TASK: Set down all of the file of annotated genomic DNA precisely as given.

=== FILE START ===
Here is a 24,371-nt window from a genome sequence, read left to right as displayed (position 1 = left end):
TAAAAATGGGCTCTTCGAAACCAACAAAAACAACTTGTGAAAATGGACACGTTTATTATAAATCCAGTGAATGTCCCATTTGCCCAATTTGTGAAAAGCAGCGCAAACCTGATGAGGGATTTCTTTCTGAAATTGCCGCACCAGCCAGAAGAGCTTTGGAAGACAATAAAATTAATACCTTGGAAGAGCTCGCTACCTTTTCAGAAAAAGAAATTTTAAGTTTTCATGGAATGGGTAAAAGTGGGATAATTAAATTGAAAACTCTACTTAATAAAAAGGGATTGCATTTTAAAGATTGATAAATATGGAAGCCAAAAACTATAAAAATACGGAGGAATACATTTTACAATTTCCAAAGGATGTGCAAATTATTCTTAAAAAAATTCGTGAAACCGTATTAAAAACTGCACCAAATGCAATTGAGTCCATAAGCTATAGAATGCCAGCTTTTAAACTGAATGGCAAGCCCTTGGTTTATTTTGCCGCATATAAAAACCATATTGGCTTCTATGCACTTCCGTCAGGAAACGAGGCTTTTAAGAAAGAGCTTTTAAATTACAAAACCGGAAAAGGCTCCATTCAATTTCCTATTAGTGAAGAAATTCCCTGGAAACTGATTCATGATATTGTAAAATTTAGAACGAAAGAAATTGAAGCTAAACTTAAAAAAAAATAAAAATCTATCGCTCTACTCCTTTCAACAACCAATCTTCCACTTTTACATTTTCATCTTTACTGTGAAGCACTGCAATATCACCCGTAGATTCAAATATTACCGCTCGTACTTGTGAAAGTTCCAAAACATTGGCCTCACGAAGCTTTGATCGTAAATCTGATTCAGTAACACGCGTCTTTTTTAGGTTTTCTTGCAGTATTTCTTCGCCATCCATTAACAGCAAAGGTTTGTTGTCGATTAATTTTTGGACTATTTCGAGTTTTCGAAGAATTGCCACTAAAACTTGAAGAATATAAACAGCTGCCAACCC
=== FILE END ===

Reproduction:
Here is a 24,371-nt window from a genome sequence, read left to right as displayed (position 1 = left end):
TAAAAATGGGCTCTTCGAAACCAACAAAAACAACTTGTGAAAATGGACACGTTTATTATAAATCCAGTGAATGTCCCATTTGCCCAATTTGTGAAAAGCAGCGCAAACCTGATGAGGGATTTCTTTCTGAAATTGCCGCACCAGCCAGAAGAGCTTTGGAAGACAATAAAATTAATACCTTGGAAGAGCTCGCTACCTTTTCAGAAAAAGAAATTTTAAGTTTTCATGGAATGGGTAAAAGTGGGATAATTAAATTGAAAACTCTACTTAATAAAAAGGGATTGCATTTTAAAGATTGATAAATATGGAAGCCAAAAACTATAAAAATACGGAGGAATACATTTTACAATTTCCAAAGGATGTGCAAATTATTCTTAAAAAAATTCGTGAAACCGTATTAAAAACTGCACCAAATGCAATTGAGTCCATAAGCTATAGAATGCCAGCTTTTAAACTGAATGGCAAGCCCTTGGTTTATTTTGCCGCATATAAAAACCATATTGGCTTCTATGCACTTCCGTCAGGAAACGAGGCTTTTAAGAAAGAGCTTTTAAATTACAAAACCGGAAAAGGCTCCATTCAATTTCCTATTAGTGAAGAAATTCCCTGGAAACTGATTCATGATATTGTAAAATTTAGAACGAAAGAAATTGAAGCTAAACTTAAAAAAAAATAAAAATCTATCGCTCTACTCCTTTCAACAACCAATCTTCCACTTTTACATTTTCATCTTTACTGTGAAGCACTGCAATATCACCCGTAGATTCAAATATTACCGCTCGTACTTGTGAAAGTTCCAAAACATTGGCCTCACGAAGCTTTGATCGTAAATCTGATTCAGTAACACGCGTCTTTTTTAGGTTTTCTTGCAGTATTTCTTCGCCATCCATTAACAGCAAAGGTTTGTTGTCGATTAATTTTTGGACTATTTCGAGTTTTCGAAGAATTGCCACTAAAACTTGAAGAATATAAACAGCTGCCAACCC